JP: Oh what happened was, uh, the doctors that originally dealt with my cancer knew that somehow I was going to get lung cancer down the line. They just watched it, so I knew there was something they were watching. And by golly, it took, what, 15 years, almost 20? It was so new, the cancer was, they cut it out and they didn’t have to do any follow-up with radiation or chemo. It hadn’t spread at all. They just got it, and they were expecting it. In other words, what I’m saying is, I wasn’t that surprised. I mean, it still jolts you.
MUSIC- When I Get To Heaven
Yeah when I get to heaven, I'm gonna take that wristwatch off my arm
What are you gonna do with time after you've bought the farm?
AS: When you walked into that hotel room (31:00) that your wife and son sent you to to write songs, were you thinking about death?
JP: No, not at all. I know what you mean. “When I Get to Heaven,” was about smoking a cigarette. It wasn’t about dying. It was my little happy hour, so it would get to be five or five-thirty, and I’d be humming to myself, “Going to have a cocktail, vodka and ginger ale.” You know, and have a cigarette that’s nine miles long, because I can’t get my mind off those cigarettes. And I thought, where can I smoke a cigarette? And I thought, heaven. There couldn’t be any cancer in heaven. Why would people want to go there if there was cancer?
And then I'm gonna get a cocktail: vodka and ginger ale
Yeah, I'm gonna smoke a cigarette that's nine miles long
I'm gonna kiss that pretty girl on the tilt-a-whirl
'Cause this old man is goin' to town
AS: So would you like sing this little song to yourself when you’re making a drink before it was a song?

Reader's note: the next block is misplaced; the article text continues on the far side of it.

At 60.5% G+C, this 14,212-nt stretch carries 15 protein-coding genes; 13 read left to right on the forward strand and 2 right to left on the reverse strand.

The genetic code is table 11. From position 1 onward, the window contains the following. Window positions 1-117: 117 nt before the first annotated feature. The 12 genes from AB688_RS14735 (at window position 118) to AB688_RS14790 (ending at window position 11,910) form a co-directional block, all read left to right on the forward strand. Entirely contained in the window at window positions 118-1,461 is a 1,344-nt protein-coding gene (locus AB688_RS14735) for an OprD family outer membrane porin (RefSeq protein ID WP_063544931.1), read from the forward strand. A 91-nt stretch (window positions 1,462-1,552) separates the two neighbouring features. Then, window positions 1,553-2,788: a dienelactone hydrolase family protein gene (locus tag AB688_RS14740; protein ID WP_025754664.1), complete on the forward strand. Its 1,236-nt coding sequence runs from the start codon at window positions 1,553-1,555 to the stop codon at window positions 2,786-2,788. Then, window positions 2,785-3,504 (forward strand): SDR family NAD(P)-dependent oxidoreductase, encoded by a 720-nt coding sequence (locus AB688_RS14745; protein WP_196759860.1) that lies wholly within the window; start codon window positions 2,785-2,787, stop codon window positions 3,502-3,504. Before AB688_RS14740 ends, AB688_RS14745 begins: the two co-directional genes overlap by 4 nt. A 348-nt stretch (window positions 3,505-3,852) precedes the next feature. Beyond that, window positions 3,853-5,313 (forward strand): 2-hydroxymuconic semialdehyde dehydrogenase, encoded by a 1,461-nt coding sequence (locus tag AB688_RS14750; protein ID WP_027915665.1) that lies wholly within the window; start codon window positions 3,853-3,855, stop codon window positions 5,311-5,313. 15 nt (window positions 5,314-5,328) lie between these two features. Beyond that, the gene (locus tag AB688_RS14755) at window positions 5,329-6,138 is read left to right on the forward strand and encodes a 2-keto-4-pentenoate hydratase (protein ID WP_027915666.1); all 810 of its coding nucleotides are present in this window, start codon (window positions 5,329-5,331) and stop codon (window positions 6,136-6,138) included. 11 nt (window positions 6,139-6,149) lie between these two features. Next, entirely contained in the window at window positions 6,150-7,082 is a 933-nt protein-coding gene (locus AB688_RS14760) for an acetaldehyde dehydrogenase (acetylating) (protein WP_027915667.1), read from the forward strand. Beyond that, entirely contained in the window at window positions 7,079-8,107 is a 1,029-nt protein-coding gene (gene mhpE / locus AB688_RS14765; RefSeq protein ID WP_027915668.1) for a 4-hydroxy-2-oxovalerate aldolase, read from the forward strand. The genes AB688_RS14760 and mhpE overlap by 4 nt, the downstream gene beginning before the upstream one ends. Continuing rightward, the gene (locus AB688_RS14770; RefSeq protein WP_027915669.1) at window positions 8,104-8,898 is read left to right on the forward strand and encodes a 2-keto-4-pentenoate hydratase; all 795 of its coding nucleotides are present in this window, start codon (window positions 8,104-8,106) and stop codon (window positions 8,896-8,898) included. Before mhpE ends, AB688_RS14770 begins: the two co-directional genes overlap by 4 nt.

JP: Yeah, you know, I’d start skipping towards the fridge to get that ice cubes, by golly. If I make as much money as I do a year, and I go to the fridge and there’s no ice cubes in there? I am pissed. I want to know who stole my ice cubes, you know? People in Europe don’t respect ice whatsoever. You’ll order a drink there and they’ll give you one, lonesome ice cube. I mean, I don’t understand why everybody--all God's children, need ice.
AS: God bless America.
JP: That’s—God bless ice cubes! And apple pie!
That’s John Prine. His new album is called the Tree of Forgiveness. You can see a list of the new songs we included in this episode at our website: deathsexmoney.org.
Death, Sex and Money is a listener-supported production of WNYC Studios in New York. I’m based at the Center for Investigative Reporting in Emeryville, CA. Our team includes Katie Bishop, Anabel Bacon, Stephanie Joyce, Emily Botein, and Andrew Dunn.
The Reverend John Delore and Steve Lewis wrote our theme music.
I’m on twitter @annasale, the show is @deathsexmoney on Instagram, Facebook and Twitter.
This album is John Prine’s first in the Billboard Top 10 and he told me he’s looking forward to some more Scrooge McDuck money coming from it…
JP: I’ve already got the cars picked out, oh, I’ve got some sweet cars picked out! I don’t collect hot rods or '50s cars and—I don’t like to be one of those old guys going down the road. I just like a car, almost like a Daddy’s car, like a four-door that’s been kept really good. You know recently I saw a 62 Chrysler Imperial convertible. It looks like a flying saucer, with a red leather interior. If that ain’t sex and money, I don’t know what is.